Following backlash from patients with chronic pain and people in the disability community, Sen. Kirsten Gillibrand (D-N.Y.) on Wednesday found herself backpedaling on her recently introduced legislation to put a time limit on opioid prescriptions.

The 2020 presidential contender sought to help “end the opioid epidemic” with legislation she introduced with Sen. Cory Gardner (R-Colo.) to limit opioid prescriptions for acute pain to seven days.

But many in the disabled community, as well as chronic pain patients, said they feel such legislation could make it harder for people with chronic pain to get the treatment they need. 

While the legislation’s text hasn’t been submitted to Congress’ website yet, Gillibrand’s news release specified that the prescription limit was not meant for patients with chronic pain but for those with acute pain, “such as a wisdom tooth removal or a broken bone.”

But disability rights advocates ― many who responded to Gillibrand on Twitter ― noted that the line between acute and chronic pain was not always simple to determine and that acute and chronic pain often overlapped.

“The distinction between chronic pain and acute pain isn’t nearly as neat and tidy as the Gillibrand and Gardner press release indicates,” Matthew Cortland, a disabled, chronically ill disability rights lawyer, told HuffPost. “The patient community knows that for many living with pain, it can take months or years to get a correct diagnosis of chronic pain.”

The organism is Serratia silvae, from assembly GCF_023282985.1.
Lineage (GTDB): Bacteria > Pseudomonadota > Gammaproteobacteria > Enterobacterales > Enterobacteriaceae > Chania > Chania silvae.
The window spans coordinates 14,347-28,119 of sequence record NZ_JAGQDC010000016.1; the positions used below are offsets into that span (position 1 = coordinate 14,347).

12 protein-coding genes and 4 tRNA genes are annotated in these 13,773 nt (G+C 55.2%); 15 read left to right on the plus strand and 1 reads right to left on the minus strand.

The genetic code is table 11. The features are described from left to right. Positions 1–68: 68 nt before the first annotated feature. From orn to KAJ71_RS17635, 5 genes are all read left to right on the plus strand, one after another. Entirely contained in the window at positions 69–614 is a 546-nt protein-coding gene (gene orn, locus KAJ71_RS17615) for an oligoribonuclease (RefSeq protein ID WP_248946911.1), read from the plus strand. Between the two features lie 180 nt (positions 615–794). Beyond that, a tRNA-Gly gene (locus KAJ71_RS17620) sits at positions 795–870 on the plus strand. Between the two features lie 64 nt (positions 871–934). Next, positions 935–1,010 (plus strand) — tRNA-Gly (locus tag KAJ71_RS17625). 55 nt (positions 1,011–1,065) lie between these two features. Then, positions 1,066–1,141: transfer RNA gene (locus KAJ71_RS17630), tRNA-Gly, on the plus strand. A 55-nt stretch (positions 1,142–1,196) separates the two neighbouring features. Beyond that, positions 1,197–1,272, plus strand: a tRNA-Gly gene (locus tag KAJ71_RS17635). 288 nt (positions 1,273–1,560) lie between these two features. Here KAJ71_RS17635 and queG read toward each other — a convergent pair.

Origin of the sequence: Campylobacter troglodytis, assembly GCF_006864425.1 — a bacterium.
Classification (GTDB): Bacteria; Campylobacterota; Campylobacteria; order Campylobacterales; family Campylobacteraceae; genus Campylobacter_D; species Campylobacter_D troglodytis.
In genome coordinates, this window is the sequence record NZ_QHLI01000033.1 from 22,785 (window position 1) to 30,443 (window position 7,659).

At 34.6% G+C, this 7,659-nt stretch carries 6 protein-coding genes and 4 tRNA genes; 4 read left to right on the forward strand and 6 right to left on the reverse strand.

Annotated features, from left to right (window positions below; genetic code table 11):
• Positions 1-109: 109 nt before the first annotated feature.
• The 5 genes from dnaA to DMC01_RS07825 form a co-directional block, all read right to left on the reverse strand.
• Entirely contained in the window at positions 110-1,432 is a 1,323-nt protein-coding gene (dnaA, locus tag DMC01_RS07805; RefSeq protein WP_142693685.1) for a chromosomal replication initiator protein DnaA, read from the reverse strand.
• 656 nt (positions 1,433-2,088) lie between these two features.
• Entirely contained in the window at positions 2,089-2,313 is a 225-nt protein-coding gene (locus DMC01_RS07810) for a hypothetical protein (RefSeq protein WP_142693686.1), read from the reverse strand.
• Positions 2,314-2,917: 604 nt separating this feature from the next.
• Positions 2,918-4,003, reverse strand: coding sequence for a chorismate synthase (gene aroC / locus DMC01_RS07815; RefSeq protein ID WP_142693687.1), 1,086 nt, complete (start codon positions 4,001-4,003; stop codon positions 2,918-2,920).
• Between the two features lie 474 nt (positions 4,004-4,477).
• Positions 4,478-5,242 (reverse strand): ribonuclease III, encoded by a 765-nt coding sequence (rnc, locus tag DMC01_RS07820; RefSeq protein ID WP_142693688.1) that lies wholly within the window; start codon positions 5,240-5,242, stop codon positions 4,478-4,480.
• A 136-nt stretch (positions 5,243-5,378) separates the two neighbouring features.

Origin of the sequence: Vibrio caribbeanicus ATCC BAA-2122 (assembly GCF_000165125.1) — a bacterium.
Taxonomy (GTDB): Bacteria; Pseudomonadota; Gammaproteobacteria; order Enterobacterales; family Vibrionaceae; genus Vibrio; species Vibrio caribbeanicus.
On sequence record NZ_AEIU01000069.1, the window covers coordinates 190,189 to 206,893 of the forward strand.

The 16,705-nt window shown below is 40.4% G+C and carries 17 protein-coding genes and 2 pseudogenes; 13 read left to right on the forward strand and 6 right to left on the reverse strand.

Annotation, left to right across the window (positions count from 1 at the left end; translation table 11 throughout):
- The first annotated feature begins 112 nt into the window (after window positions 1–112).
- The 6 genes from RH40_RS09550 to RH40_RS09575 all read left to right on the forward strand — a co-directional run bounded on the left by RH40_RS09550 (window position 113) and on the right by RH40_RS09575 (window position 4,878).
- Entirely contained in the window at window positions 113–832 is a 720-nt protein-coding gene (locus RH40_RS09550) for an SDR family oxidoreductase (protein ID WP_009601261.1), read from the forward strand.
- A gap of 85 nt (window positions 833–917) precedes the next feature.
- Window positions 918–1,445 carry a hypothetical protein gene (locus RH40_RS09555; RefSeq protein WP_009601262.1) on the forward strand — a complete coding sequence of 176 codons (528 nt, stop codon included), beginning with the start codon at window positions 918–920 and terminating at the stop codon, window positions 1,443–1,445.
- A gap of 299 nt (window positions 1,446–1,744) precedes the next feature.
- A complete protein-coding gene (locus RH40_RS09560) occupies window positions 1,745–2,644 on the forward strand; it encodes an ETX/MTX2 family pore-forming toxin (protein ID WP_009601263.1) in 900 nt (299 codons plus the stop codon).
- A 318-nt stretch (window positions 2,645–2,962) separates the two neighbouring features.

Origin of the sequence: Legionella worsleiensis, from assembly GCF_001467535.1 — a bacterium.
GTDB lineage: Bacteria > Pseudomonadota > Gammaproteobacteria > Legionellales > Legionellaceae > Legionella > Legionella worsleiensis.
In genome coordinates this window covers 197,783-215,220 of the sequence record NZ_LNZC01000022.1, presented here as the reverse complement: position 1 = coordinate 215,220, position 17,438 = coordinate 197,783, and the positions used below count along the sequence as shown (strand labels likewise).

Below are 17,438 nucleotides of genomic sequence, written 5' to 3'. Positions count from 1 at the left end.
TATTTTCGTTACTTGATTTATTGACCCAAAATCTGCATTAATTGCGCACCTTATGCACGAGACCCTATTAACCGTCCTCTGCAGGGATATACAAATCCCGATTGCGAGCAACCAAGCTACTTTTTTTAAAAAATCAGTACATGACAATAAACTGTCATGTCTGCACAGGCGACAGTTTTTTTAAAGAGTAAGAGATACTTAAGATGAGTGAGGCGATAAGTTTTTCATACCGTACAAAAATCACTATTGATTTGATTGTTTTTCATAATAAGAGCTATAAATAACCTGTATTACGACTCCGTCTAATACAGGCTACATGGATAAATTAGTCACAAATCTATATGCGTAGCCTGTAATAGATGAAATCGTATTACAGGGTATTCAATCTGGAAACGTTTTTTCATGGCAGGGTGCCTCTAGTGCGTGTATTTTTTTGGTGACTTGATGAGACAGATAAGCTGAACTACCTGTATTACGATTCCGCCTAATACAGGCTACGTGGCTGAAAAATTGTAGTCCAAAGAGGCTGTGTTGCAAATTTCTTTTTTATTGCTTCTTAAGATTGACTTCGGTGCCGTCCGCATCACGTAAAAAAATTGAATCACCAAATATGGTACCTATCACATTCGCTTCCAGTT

Gillibrand acknowledged the criticism Wednesday in a Medium post, saying she wanted to “get this right.”

“I believe that we can have legislation to help combat the opioid epidemic and the over-prescription of these powerful drugs without affecting treatment for those who need this medication,” the senator wrote. “To the patients and disability advocates who have raised concerns: Thank you for sharing your stories. I am listening.”

Noting she’d be “happy to meet” with advocates, she said that she wanted to ensure the bill “does what it was originally intended to do without harming patients” and that she was “open to improving the bill.”  

Medical experts HuffPost spoke to said that, though Gillibrand’s legislation may have been well-intentioned, federal-level legislation was too broad an approach to addressing overprescription.

“There are excellent reasons for doctors to change medical practice and provide just a few days’ opioids or none for acute short-term problems,” said Dr. Stefan Kertesz, an addiction scholar and professor of medicine at the University of Alabama.

However, he added, “federal laws are a very blunt tool, and they take away our ability to address individual human situations that are not easy for the Congress to anticipate or micromanage.”

Gillibrand’s bill was meant to address the real and serious problem of opioid abuse in the U.S. Drug overdoses continue to rise, particularly from opioids, according to the U.S. Centers for Disease Control and Prevention. From 1999 to 2017, almost 400,000 people died of an opioid overdose, including prescription and illicit drugs ― and in 2017, an average of 130 Americans died every day of opioid overdoses.